In fairness, I understand the history behind BG, and the idea of presenting a D&D based game on the computer, etc. And that Diablo shares none of the same history. But when looking at the game independent of history or intention, I'm having a hard time understanding what's so different? By your qualifications I'm seeing both Diablo and BG as adventure games. Mind clarifying a bit Lennylen?

Cheers,

Munk
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10-31-2006, 07:57 PM (This post was last modified: 10-31-2006 07:58 PM by LennyLen.)
Post: #11
Has anyone played Divine Divinity?
Quote:Mind clarifying a bit Lennylen?

Not at all.

I chose those games as examples of RPGs because those are the two games I've heard people mention most when they talk about the genre. Out of all the Black Isle games, I've only ever tried playing BG, and I didn't like it at all, and never even left the first map. I always assumed that the whole idea of the infinity engine was to allow greater freedom to change the way the game evolved (I say greater freedom because there's only so much variation that can be coded into a game) and thus be able to have multiple outcomes for the game.

But if, as you say, the gameplay is basically the same as Diablo's, and the outcome is the same no matter what you do, then I would call them Adventure games.

If I changed the paragraph you quoted to "Well, in the Real World, what genre a game is classified as is based on what the majority of the game elements are. Diablo has much more Hack n Slash elements, which is why it is considerd an Adventure game. Games where most of your choices effect the outcome of the game are considerd RPG games, even though they're not compared to Pen 'n' Paper systems, because that is what the majority of the game elements are. Simple really, isn't it?" would that sit with you better?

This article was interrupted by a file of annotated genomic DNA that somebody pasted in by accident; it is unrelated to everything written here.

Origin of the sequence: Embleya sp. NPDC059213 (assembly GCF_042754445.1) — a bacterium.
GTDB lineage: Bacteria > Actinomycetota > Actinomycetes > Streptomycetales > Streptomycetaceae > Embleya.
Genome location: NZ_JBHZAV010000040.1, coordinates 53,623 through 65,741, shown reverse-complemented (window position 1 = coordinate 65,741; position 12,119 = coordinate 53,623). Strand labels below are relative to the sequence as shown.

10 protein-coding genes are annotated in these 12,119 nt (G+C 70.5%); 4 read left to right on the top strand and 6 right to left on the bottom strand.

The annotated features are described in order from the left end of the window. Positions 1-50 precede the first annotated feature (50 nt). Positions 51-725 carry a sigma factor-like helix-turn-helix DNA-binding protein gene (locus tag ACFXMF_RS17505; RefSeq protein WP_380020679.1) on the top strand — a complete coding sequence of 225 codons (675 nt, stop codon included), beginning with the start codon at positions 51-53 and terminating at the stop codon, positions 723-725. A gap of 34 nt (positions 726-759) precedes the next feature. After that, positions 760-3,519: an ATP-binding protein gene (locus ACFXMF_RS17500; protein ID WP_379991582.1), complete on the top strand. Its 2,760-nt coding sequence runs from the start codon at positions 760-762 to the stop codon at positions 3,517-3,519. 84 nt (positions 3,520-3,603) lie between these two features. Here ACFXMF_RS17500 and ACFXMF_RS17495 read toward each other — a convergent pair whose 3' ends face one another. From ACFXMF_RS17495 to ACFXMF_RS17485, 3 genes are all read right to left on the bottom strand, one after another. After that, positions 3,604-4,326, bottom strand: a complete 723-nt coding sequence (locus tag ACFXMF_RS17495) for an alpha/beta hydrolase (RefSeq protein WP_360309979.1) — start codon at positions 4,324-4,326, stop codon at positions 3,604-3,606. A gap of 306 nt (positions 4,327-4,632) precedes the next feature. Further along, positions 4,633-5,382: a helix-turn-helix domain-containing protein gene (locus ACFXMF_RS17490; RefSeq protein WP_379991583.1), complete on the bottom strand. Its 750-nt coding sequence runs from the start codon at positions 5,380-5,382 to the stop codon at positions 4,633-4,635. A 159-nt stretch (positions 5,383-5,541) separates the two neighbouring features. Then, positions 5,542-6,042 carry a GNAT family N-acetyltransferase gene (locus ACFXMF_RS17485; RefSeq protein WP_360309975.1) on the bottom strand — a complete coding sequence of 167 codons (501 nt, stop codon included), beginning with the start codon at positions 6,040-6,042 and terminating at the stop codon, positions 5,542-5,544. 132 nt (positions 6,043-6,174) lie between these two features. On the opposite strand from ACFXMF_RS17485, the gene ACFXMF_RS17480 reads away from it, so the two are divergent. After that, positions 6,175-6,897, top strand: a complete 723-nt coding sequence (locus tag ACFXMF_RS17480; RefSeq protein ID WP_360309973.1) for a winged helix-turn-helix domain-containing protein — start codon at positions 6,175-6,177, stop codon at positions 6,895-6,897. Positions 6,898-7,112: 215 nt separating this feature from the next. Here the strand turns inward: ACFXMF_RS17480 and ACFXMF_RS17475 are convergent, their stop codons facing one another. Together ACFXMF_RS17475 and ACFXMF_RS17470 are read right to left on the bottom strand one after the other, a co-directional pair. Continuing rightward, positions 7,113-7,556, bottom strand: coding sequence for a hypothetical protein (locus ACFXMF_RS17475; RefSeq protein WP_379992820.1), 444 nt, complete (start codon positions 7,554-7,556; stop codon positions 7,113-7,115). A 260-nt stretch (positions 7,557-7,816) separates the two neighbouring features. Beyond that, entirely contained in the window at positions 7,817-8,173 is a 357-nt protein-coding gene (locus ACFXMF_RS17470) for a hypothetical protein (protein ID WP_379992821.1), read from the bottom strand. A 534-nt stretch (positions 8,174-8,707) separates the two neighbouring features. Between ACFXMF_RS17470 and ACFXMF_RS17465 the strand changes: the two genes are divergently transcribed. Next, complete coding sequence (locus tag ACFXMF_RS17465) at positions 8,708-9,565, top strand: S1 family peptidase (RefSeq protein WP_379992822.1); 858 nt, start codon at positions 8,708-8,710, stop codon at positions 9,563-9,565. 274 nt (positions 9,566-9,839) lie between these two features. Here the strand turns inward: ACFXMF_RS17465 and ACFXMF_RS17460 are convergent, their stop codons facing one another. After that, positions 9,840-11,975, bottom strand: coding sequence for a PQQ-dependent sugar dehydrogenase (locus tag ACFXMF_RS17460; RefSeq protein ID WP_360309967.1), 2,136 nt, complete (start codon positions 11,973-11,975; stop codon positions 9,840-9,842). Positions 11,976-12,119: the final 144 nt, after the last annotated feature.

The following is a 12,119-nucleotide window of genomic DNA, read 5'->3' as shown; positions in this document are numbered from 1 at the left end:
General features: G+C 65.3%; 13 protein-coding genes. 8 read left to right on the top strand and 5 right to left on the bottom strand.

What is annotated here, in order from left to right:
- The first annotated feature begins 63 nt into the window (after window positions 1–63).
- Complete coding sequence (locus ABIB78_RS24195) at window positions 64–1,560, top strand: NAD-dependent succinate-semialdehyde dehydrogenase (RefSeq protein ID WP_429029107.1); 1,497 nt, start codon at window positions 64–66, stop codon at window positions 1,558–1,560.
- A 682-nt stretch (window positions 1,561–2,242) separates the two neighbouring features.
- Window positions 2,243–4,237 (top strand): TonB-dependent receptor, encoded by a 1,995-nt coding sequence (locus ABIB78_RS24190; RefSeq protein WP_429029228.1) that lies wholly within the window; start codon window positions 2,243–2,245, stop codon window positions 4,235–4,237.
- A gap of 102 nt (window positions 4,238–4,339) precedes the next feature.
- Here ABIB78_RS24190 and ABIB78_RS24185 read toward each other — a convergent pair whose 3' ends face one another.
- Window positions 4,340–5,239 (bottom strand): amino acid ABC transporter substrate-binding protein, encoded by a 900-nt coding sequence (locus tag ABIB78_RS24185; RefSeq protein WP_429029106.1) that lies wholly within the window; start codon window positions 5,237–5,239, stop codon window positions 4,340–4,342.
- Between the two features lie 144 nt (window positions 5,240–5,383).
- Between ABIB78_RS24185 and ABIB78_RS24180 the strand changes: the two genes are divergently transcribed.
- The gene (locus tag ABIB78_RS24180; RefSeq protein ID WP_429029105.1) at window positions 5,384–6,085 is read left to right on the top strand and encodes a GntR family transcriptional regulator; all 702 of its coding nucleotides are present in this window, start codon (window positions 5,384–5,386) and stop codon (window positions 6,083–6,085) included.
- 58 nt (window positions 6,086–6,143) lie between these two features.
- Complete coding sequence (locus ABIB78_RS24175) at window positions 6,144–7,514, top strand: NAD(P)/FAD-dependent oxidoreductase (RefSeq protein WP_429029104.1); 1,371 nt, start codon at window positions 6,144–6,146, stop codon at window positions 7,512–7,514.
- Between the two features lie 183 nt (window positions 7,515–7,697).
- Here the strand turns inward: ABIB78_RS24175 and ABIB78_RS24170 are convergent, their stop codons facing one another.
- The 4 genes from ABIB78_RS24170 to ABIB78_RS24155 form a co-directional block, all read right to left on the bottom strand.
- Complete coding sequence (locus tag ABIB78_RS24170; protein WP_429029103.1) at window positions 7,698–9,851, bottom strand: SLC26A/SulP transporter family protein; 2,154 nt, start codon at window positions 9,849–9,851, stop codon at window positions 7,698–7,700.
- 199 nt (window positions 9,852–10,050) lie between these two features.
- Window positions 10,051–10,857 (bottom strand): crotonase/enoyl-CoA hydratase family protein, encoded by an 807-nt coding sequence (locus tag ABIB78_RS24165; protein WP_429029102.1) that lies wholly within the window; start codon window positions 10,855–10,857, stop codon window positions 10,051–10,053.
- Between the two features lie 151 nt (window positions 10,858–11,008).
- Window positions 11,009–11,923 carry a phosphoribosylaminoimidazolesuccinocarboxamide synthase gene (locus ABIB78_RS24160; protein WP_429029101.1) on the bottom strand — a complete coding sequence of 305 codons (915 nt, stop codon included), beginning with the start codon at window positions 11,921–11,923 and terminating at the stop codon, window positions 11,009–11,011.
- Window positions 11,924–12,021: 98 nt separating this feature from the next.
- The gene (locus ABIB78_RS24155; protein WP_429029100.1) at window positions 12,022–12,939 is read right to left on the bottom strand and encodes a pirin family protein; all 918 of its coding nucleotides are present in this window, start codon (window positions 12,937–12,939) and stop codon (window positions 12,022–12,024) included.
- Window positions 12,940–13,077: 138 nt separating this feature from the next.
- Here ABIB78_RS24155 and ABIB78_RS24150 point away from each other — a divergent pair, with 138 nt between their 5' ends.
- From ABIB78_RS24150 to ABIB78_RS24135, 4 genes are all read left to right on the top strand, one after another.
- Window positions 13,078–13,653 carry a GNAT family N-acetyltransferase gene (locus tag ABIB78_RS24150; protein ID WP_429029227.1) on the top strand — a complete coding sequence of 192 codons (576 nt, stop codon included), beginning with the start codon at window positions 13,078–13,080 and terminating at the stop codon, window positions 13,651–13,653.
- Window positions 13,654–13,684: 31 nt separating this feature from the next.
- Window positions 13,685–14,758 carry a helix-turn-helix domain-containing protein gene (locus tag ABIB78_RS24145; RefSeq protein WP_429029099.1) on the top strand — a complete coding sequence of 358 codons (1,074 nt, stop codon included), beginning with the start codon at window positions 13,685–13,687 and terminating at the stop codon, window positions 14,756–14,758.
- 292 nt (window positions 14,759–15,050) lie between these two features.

Perhaps the question that needs to be asked then, is what makes a game an RPG game. I've always been under the assumption that what made a game an RPG instead of just a fantasy/sfi-fi Adventure game was the ability to drastically effect the outcome of the game. In this regard, Diablo obviously isn't as there is only ever one ending to the game, no matter how you play it. Any other takes on what makes an RPG?

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10-31-2006, 09:33 PM
Post: #12
Has anyone played Divine Divinity?
Quote:Perhaps the question that needs to be asked then, is what makes a game an RPG game. I've always been under the assumption that what made a game an RPG instead of just a fantasy/sfi-fi Adventure game was the ability to drastically effect the outcome of the game. In this regard, Diablo obviously isn't as there is only ever one ending to the game, no matter how you play it. Any other takes on what makes an RPG?

Great distinction to make LennyLen. There certainly is an absence of control over your characters destiny in the Diablo series - you either kill Diablo or you die trying. Moreover, there is a set pathway in which you must attain this goal (skipping the Butcher harderly qualifies as an alternative). Baldurs Gate is one up on Diablo, but still not free. It has a main story plot which must be followed, despite the plethora of small side quests. The question then becomes is there really any RPG's for the computer?

Originally I was swayed by Almara's hyperbolic statement "until virtual reality is developed, there is no such thing as an RPG that can be played on a computer". But now I see this in a slightly different light. There are games developed now that do a great job of being rather open ended, while still providing enviroments similar to Diablo or Baldurs Gate. The best example I can come up? Morrowind (for that matter the Elder Scrolls series). I'll limit myself to Morrowind, for I have no experience outside of it. In a sense it still isn't entirely free - there is an end boss of sorts, and a main quest. But it is the absolute closest to freedom I've ever seen. You can feel acomplished with the game and put it down never having completed the final quest. You can become the head of the mages, the thieves, or the fighters, or all three (kind of). You can be evil and try to destroy all of the NPC's (though Lord Vivec will give you a run for your money). Even when completed the game itself isn't "completed".